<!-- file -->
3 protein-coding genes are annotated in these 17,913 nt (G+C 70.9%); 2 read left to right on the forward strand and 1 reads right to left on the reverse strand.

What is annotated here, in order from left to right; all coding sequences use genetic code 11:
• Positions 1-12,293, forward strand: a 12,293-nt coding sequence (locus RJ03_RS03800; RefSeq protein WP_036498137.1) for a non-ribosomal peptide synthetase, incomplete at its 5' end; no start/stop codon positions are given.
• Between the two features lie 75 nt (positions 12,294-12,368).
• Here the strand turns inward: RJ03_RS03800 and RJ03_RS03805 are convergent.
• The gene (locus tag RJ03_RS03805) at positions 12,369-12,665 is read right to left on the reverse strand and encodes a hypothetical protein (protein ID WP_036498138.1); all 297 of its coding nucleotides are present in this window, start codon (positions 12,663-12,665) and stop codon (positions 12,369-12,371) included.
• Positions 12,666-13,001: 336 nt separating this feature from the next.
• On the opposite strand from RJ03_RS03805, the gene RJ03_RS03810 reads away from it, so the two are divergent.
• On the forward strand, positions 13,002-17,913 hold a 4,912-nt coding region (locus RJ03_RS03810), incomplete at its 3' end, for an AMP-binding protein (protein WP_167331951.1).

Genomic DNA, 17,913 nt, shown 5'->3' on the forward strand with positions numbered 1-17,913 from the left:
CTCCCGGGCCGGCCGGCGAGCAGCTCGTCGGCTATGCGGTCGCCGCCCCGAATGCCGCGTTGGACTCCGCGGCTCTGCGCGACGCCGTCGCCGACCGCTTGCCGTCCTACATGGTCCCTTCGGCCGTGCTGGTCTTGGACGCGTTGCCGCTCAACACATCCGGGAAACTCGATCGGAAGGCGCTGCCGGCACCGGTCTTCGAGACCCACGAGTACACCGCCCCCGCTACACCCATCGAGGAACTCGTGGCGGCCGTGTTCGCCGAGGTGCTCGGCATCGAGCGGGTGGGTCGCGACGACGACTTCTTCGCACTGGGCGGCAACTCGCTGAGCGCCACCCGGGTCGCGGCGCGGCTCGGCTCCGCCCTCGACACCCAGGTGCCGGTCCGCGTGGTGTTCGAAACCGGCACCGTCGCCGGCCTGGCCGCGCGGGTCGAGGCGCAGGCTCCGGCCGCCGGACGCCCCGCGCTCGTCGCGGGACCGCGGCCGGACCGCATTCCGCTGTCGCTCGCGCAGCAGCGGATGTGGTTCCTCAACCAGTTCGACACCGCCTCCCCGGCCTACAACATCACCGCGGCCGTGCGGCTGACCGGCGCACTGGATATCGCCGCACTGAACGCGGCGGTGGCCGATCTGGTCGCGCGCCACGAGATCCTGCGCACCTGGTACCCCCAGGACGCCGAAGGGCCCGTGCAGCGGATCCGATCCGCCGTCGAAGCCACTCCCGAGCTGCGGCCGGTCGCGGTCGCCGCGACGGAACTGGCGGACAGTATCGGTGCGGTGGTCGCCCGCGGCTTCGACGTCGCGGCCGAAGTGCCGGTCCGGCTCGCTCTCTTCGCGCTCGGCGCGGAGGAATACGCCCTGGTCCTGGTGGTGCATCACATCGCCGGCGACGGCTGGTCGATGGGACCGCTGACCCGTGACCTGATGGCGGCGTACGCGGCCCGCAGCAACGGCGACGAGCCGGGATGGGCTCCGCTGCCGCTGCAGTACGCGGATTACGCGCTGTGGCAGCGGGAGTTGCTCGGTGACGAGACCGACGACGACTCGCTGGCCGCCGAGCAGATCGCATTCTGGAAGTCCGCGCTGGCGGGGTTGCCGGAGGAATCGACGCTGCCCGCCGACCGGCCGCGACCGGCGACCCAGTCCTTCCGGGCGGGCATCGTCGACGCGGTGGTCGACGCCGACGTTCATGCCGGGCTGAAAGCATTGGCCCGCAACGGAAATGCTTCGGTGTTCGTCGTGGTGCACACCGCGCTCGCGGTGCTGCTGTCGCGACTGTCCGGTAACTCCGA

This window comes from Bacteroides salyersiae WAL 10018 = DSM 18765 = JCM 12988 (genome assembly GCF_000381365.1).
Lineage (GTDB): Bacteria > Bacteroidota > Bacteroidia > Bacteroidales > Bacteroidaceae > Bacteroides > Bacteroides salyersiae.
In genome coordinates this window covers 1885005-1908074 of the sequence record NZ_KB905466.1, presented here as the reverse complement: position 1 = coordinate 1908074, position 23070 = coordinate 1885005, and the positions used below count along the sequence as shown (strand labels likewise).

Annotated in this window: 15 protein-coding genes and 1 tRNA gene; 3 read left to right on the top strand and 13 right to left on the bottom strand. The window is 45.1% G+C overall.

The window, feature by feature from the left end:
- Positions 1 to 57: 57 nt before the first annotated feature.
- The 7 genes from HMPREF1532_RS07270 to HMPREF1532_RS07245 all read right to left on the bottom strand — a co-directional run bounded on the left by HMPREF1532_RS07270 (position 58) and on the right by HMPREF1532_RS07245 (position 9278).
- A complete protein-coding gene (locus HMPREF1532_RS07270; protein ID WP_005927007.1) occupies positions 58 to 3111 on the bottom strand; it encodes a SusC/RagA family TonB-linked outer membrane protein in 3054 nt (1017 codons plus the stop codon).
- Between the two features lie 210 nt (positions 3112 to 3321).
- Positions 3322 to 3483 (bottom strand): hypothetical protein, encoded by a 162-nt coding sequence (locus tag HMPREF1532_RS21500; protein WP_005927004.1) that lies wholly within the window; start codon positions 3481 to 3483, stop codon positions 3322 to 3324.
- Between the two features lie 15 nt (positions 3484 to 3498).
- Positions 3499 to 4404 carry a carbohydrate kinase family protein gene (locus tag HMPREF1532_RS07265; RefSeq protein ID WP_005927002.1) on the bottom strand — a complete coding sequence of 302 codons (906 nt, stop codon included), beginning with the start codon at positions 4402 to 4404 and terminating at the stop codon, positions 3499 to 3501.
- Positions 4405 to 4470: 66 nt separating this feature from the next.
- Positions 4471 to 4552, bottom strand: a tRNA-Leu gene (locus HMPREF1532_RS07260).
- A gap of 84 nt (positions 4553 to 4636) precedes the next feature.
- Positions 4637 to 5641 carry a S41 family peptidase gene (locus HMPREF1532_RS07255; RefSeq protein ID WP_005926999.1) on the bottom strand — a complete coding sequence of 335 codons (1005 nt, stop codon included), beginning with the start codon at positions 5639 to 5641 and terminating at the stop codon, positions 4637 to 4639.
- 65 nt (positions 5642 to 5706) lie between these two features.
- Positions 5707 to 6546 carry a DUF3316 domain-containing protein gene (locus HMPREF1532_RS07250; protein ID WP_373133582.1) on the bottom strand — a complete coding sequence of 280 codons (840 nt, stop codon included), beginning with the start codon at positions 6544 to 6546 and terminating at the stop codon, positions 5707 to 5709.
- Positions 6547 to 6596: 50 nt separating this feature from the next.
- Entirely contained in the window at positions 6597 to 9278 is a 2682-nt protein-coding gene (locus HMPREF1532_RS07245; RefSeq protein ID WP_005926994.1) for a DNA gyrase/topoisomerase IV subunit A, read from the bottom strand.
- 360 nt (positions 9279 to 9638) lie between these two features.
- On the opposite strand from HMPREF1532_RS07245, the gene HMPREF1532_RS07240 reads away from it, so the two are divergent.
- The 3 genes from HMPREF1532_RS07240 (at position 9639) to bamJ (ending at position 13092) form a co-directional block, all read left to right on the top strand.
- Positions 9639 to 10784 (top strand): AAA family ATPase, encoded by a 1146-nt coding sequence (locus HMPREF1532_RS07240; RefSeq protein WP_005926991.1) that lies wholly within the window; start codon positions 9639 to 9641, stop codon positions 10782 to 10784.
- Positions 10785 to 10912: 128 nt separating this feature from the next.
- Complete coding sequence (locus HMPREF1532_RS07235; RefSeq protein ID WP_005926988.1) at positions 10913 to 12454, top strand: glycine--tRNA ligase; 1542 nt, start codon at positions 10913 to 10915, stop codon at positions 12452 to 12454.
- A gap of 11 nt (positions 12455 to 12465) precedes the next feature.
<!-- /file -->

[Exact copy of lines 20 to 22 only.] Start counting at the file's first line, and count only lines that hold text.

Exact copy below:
- Between the two features lie 210 nt (positions 3112 to 3321).
- Positions 3322 to 3483 (bottom strand): hypothetical protein, encoded by a 162-nt coding sequence (locus tag HMPREF1532_RS21500; protein WP_005927004.1) that lies wholly within the window; start codon positions 3481 to 3483, stop codon positions 3322 to 3324.
- Between the two features lie 15 nt (positions 3484 to 3498).